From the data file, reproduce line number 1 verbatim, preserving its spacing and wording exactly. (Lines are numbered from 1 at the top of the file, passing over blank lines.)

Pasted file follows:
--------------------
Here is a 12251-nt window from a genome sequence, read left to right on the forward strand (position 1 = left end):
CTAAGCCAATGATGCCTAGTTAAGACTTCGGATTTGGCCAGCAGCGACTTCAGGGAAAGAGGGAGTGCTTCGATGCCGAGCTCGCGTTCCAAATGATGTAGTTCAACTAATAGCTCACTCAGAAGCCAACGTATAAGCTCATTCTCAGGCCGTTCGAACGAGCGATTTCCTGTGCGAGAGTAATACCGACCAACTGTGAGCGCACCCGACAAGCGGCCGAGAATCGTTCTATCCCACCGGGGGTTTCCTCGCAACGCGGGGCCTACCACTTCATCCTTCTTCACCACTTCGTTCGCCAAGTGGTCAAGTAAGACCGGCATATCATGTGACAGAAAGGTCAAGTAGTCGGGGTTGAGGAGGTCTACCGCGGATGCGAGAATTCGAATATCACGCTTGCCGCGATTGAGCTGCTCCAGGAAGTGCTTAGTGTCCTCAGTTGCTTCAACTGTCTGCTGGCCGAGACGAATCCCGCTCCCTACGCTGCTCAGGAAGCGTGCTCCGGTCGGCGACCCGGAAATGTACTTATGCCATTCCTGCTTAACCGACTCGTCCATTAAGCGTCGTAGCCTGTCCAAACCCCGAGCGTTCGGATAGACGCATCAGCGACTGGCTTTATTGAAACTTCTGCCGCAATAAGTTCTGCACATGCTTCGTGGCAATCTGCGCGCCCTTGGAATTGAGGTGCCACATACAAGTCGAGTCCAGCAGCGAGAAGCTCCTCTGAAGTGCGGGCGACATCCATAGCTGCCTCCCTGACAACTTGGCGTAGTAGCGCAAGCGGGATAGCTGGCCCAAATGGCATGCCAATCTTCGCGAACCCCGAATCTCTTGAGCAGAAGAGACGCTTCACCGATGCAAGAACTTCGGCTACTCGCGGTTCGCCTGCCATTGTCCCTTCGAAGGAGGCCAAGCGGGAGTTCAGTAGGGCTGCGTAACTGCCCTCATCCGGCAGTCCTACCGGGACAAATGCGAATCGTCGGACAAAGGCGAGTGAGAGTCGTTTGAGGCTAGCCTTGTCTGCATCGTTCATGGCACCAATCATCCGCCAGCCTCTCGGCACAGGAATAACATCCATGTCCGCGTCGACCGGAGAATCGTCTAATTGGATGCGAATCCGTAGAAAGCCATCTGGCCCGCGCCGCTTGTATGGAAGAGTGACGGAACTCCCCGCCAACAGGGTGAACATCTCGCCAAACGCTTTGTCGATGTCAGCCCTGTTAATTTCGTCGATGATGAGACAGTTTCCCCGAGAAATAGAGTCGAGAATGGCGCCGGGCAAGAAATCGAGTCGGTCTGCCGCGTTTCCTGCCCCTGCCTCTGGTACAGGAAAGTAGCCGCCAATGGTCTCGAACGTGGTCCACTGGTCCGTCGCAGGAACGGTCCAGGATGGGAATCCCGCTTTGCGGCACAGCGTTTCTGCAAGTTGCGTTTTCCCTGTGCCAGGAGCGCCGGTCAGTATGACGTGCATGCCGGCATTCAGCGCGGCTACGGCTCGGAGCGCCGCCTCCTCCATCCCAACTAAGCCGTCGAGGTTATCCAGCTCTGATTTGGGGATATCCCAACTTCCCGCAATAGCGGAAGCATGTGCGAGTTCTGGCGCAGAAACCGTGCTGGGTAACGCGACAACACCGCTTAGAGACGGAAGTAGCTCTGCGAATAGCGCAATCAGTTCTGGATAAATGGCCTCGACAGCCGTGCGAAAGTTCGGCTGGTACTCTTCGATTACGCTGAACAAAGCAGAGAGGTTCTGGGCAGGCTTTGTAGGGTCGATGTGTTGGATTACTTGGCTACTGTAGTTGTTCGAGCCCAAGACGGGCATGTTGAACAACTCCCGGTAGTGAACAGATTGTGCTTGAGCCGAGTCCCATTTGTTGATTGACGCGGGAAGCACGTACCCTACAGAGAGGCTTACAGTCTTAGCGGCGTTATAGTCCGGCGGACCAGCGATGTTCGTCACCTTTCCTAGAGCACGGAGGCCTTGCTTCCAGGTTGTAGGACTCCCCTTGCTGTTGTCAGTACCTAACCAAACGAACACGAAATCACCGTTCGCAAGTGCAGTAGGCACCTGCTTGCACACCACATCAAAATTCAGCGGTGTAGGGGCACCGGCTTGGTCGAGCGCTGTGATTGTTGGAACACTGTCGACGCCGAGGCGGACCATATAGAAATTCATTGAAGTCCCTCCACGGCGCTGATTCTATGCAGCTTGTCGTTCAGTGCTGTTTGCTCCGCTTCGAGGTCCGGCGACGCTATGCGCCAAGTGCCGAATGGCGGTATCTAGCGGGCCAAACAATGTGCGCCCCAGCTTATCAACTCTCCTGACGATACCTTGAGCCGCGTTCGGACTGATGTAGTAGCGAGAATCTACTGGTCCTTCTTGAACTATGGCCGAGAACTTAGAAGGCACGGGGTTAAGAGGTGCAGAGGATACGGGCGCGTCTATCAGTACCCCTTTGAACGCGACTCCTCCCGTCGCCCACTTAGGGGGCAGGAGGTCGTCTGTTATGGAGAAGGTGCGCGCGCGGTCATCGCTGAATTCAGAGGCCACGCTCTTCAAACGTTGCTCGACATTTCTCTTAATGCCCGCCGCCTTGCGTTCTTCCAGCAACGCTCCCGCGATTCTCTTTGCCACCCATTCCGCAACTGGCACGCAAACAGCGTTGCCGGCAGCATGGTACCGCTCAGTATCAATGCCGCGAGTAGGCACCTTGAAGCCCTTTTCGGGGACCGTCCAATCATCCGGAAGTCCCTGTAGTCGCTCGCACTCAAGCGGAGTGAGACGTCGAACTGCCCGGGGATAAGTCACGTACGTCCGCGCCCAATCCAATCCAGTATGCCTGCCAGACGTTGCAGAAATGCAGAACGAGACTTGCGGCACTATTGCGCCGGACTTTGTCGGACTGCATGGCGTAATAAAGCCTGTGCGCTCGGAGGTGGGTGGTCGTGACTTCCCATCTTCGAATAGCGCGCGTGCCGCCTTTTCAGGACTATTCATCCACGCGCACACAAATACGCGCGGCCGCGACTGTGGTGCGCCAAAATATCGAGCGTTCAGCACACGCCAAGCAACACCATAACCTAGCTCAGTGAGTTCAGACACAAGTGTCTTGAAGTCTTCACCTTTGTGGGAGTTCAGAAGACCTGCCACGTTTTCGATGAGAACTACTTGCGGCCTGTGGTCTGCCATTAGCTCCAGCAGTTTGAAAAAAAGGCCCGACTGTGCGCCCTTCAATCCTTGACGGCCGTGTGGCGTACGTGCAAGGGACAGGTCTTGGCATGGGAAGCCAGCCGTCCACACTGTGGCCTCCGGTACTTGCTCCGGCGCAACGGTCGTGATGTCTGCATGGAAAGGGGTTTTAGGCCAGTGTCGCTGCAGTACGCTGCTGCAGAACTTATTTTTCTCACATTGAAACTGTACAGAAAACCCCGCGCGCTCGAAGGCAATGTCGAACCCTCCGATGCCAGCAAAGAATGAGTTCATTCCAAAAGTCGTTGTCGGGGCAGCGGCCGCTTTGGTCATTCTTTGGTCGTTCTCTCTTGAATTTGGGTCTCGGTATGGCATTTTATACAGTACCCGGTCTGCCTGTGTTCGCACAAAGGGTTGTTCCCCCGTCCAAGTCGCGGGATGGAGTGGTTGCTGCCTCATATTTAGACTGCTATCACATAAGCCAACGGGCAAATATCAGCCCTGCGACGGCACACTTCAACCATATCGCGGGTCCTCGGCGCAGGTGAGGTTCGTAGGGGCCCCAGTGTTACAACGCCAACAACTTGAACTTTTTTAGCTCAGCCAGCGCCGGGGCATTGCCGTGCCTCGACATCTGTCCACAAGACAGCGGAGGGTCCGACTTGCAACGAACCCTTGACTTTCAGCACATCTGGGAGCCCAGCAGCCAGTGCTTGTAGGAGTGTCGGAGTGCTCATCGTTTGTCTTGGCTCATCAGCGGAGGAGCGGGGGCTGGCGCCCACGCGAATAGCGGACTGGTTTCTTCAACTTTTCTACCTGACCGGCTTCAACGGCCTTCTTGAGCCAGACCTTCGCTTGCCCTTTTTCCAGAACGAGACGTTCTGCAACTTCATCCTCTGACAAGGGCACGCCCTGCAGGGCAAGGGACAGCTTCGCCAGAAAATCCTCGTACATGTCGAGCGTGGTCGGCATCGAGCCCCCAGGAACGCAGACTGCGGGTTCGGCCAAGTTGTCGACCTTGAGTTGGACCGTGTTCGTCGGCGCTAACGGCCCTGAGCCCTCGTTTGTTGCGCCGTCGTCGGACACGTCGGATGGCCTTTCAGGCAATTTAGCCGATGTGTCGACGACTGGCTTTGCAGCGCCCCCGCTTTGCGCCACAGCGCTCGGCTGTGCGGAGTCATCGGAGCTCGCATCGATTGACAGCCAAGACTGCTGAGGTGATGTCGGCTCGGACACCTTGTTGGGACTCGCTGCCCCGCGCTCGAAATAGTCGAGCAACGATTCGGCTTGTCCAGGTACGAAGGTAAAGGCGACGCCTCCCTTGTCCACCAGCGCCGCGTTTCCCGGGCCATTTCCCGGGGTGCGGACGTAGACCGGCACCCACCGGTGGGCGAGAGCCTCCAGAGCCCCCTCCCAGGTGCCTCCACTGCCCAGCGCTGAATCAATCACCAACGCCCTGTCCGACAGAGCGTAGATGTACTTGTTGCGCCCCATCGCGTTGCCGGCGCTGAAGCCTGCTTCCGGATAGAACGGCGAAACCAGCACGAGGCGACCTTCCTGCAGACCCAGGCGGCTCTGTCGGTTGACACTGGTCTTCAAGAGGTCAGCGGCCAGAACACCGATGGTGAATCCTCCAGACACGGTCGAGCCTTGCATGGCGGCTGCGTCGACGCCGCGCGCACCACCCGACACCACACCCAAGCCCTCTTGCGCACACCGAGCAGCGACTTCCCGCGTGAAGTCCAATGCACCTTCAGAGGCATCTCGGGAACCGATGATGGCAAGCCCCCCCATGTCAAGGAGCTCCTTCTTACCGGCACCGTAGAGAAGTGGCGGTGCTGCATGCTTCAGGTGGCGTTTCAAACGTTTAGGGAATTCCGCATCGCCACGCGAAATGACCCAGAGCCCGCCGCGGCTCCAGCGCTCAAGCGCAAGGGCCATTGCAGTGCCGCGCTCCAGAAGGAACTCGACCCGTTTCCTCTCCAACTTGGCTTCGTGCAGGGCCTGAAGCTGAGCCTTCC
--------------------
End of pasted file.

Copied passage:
Here is a 12251-nt window from a genome sequence, read left to right on the forward strand (position 1 = left end):